WASHINGTON – A congressional proposal that could save military dogs from their current fate of being put down shortly after their working days are over will come too late for retired Airman 1st Class John Langley.
Langley, a founding member of the Vietnam Dog Handlers Association, left his Germanshepherd, Vogie, in Southeast Asia in 1968. He discovered years later that Vogie, his sentry partner, never made it back.
“That was the worst part, guys had no idea what would happen to their dogs,” Langley said. “The politicians just didn’t put much value in the dogs, they treated them like equipment and got rid of them accordingly.”
Given the chance, Langley said he would have adopted his dog without a second thought — a sentiment shared by many members of the Vietnam Dog Handlers Association, which met in Washington this weekend.
The bill currently working its way through Congress would allow handlers to do just that. The measure would make retired service dogs available for adoption by their handlers or someone trained in looking after them, including police and federal agencies.
It passed the House by voice vote last week and heads to the Senate with just days left in this Congress.
The bill, sponsored by Rep. Roscoe Bartlett, R-Frederick, and 38 co- sponsors, originally called on the Defense Department to end its policy of mandatory euthanasia for dogs that were no longer useful. That language was stripped out at the urging of military officials, who insisted that no such policy existed.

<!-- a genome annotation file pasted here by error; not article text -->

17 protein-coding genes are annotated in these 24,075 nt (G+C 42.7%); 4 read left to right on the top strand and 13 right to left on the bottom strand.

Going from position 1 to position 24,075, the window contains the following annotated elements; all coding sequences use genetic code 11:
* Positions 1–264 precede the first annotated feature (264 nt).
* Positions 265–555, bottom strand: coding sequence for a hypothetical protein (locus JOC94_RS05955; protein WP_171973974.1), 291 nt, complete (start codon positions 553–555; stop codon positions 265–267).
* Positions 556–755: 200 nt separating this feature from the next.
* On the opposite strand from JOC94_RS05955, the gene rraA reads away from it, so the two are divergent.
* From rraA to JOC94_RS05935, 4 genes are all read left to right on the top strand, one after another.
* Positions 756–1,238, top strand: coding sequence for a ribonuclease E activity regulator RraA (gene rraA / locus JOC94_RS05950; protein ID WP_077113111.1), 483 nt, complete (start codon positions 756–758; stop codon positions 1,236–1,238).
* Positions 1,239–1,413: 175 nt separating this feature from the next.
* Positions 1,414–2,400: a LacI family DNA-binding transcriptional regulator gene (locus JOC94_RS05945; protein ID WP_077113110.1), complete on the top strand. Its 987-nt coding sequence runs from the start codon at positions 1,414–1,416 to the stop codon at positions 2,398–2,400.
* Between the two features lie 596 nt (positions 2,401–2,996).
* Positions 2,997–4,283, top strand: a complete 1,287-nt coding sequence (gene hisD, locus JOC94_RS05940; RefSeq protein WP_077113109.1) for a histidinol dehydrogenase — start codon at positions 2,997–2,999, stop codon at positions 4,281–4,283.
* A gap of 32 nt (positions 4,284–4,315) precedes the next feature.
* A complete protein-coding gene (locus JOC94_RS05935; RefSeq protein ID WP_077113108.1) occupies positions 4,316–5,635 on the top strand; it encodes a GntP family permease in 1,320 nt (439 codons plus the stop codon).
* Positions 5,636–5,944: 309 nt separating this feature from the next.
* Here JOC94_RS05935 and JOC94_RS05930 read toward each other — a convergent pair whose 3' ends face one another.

The bill now simply makes the animals available for adoption and requires an annual report detailing the reasons for euthanizing those animals that still have to be put down.
While the point is now moot, a Bartlett spokeswoman insisted that the congressman had sources “in the back offices” who told him that the formal policy of putting down old dogs did exist, despite military denials.
“We didn’t get this out of thin air,” said Sallie Taylor, the spokeswoman. “People were telling us things about the dogs and how they were mistreated.”
But she said Bartlett believes the bill will serve the same purpose in its current form.
The Senate has received the House bill, but has not yet acted on it. Sen. Bob Smith, R-N.H., plans to introduce a similar bill this week.
House and Senate leaders have said they hope to adjourn by the end of this week, but aides in both Smith’s and Bartlett’s offices said they believe there is still time to pass the dog bill.
“We’ve cleared it on our side, but the Democrats are holding it up,” said Smith spokeswoman Lisa Harrison, who said it was probably more of a problem of timing than partisanship.
Both the Defense Department and the Air Force said they had no position on the bill and would comply with whatever the law dictated.
But veterans have stronger feelings about the measure.
“I would have adopted my dog in a second,” said Spencer Dixon, a retired Army sergeant who lost his dog, Shack, in 1969. “About 102 percent of the guys here would have.”
Dixon held back tears as he described his final mission in Vietnam, a scouting assignment near Saigon to clear an of ambushes and traps. He was eager to finish the job, which was scheduled to be his last before shipping out.
“I was with a scout dog walking point for the infantry,” he said. “I ran ahead of my dog, something you’re not supposed to do.”
That decision almost cost Dixon, a Purple Heart and Bronze Star winner, his life.
Enemy troops who were lying in ambush “waited for me to call my dog,” he said. As soon as he did, a remote mine exploded, tearing Shack apart right in front of him.
“A lot of what hit me went through him,” said Dixon, staring off. “I would’ve have been here if it wasn’t for him.”